Studio Ghibli movies are known for their distinctive, anime-esque style, paired with iconic fantasy story lines and an emotional score that, all combined, evoke feelings of nostalgia. Sometimes for the childhood you once knew, or even places and people you've never known. Because of the effective use of visual, auditory, and mental storytelling, Studio Ghibli films have been a favorite of many a child, teen, and young adult. Whether you grew up with "My Neighbor Totoro" or are just binge-watching the entire canon, read on to reminisce on five lessons we all learned from these incredible films.
WARNING: Contains spoilers of "Spirited Away" and "Howl's Moving Castle".
1. Cooking and cleaning can be fun!
Studio Ghibli movies are known for their oddly-satisfying cleaning and cooking scenes, "Howl's Moving Castle" in particular. Many have often said that they come out of watching a Studio Ghibli movie wanting to clean their whole house, cook a delicious meal, or complete an unfinished project. The way these films artfully portray everyday tasks encourages us to work hard even at dusting, because if we work like the characters in the movie our lives can too become works of art.
2. A human relationship is more than just romance.
Hayao Miyazaki, a lead Studio Ghibli creator, is famed for his unique depiction of male-female relationships. It is rare that a male and female in the Ghibli franchise follow the formula of meeting, having sexual tension, flirting, fighting, and eventually kissing at the end. Instead, the relationship between the male and female lead develops through their achievement of the main objective. As both characters fight to protect each other and achieve their goals, they create a deep personal bond that differs from many movie romances.
For young people, especially children, watching these movies, this creates a very substantial and realistic depiction of what a loving relationship really is. While chemistry is important, deep love doesn't develop out of nowhere. It develops from knowing the other person, having a common goal, and wanting that other person to succeed and be protected.
3. We all feel overwhelmed sometimes, but we must keep going.
Chihiro in "Spirited Away" got one of the worst deals of any Ghibli protagonist. While others got to experience fun, magical lands, Chihiro was taken to the Spirit World against her will, stripped of her name and parents, and forced to work in a bathhouse to survive. For any eleven-year-old, the experience would be overwhelming or even traumatic, and the film realistically depicts Chihiro's despair at the new situation.
However, the film also depicts how Chihiro comes to terms with the fact that she must adjust to the new, unfamiliar situation in order to save her parents. Yes, she feels lonely and lost. But she also knows that she must do something in order to change her situation and escape the Spirit World. Chihiro's maturation from a child afraid and resentful of the smallest change to a teenager who is able to take even the scariest challenges in stride shows us that even though we may feel overwhelmed, that feeling is temporary, and will lead to a positive transformation if we choose to act. That is a lesson we can learn from at any age.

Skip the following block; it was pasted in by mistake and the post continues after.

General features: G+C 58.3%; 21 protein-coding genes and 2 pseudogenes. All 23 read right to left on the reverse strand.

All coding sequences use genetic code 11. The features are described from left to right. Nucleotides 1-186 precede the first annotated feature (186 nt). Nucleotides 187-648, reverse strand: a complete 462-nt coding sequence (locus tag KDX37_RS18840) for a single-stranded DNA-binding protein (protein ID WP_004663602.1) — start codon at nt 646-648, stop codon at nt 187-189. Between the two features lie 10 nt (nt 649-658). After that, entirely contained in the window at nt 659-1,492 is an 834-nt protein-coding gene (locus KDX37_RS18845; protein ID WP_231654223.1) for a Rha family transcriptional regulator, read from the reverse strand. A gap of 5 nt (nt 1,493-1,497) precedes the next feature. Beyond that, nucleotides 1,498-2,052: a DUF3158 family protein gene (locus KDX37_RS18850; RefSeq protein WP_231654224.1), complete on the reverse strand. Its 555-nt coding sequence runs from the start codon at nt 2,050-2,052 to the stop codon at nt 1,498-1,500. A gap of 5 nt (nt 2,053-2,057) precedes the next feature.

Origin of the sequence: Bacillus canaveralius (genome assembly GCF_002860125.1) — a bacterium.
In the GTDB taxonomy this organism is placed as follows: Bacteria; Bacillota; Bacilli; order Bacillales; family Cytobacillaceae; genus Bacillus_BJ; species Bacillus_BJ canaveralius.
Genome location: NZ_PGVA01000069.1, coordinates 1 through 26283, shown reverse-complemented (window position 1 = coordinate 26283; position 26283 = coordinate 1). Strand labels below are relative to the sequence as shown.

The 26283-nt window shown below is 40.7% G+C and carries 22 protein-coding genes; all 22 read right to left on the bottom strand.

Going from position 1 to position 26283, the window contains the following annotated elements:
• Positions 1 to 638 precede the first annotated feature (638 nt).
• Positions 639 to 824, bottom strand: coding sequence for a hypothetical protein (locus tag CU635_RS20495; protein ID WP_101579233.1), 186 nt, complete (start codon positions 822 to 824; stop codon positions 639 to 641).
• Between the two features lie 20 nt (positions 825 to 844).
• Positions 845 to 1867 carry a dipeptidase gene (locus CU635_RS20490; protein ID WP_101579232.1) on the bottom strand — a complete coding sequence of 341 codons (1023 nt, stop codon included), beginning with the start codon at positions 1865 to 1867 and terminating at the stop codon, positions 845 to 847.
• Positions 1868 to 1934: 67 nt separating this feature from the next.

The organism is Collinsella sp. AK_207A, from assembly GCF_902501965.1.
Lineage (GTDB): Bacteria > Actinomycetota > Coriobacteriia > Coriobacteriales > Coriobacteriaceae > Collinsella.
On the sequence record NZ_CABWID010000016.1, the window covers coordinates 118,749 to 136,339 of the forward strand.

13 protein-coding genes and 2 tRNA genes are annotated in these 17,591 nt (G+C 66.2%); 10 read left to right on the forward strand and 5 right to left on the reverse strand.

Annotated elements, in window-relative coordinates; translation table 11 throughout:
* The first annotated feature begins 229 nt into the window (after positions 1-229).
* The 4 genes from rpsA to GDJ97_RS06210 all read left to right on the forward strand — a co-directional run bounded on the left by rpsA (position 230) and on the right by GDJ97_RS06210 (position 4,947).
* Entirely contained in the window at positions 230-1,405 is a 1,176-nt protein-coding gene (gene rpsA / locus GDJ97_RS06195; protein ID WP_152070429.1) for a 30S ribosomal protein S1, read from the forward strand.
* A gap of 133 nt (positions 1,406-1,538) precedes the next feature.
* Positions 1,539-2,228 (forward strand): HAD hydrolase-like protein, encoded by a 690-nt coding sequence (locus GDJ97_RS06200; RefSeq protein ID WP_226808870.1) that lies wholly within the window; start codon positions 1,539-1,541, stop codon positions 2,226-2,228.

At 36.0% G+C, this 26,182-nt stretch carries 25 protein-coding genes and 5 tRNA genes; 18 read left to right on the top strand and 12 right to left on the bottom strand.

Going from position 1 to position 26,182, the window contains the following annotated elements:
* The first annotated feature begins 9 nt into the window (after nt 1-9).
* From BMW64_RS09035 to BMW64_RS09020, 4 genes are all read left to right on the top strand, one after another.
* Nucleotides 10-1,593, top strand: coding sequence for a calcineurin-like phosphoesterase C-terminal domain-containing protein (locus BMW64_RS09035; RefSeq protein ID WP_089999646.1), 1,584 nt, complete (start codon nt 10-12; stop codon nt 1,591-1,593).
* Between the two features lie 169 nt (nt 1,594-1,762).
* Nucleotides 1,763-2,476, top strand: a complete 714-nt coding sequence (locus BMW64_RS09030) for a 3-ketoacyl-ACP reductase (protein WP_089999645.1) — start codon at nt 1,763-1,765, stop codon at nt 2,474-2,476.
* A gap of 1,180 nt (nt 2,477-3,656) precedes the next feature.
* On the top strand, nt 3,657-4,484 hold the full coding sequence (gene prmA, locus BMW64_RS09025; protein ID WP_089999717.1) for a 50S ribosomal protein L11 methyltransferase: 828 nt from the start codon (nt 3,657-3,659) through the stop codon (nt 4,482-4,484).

4. We have a lasting impact on nature, and we must be conscientious of it.
"Princess Mononoke" famously depicts a war between humanity and nature. The villagers continue to cut down trees in order to gain territory for mining and the creation of weaponry. These trees are vital to the survival of the forest and forest spirits, and the destruction of the forest compels the animals to go to war with the humans to defend the forest.
While not as mystical and with less talking animals, the same war in "Princess Mononoke" is occurring in real life. Climate change and deforestation are political topics that are often pushed aside in favor of national security and civil rights, but the respect we pay to nature is just as important as the respect we pay to each other. The harm we do to nature has tangible effects in the form of mudslides, rising oceans, and oil spills. "Princess Mononoke" taught us that the war humanity wages with nature is a losing one, and it's high time we put those teachings into real-world action to save nature and ourselves.
5. Hardship, while difficult, can improve your outlook on life in the end.
In "Howl's Moving Castle", Sophie begins the story thinking she's ugly and unimportant, foregoing nights out with the local girls to make hats alone. Once she is cursed by the Witch of the Waste, she is transformed into an old woman and her problems go from a negative self-image to trying to fight the forces of evil and break her spell. Through lots of hard work as a cleaning lady, making new magical friends, and falling in love, Sophie goes through a lot, but doesn't dwell over her appearance quite as much as before. In the end, when she is transformed back, she realizes how beautiful she really is, inside and out. Such a story is reassuring to anyone going through hard times that the end is never quite as dismal as it may seem, and may even be more positive than the beginning.
There you have it: Five Ghibli lessons that have motivated us, made us aware of global issues, and strengthened us in the face of adversity. The studio Ghibli films have had a huge impact on me as a person. While they greatly influenced my affinity for storytelling and my love of animation, they have also taught me how to grow up. I hope they continue to cultivate a generation of optimistic, determined individuals who live their lives full of Ghibli magic.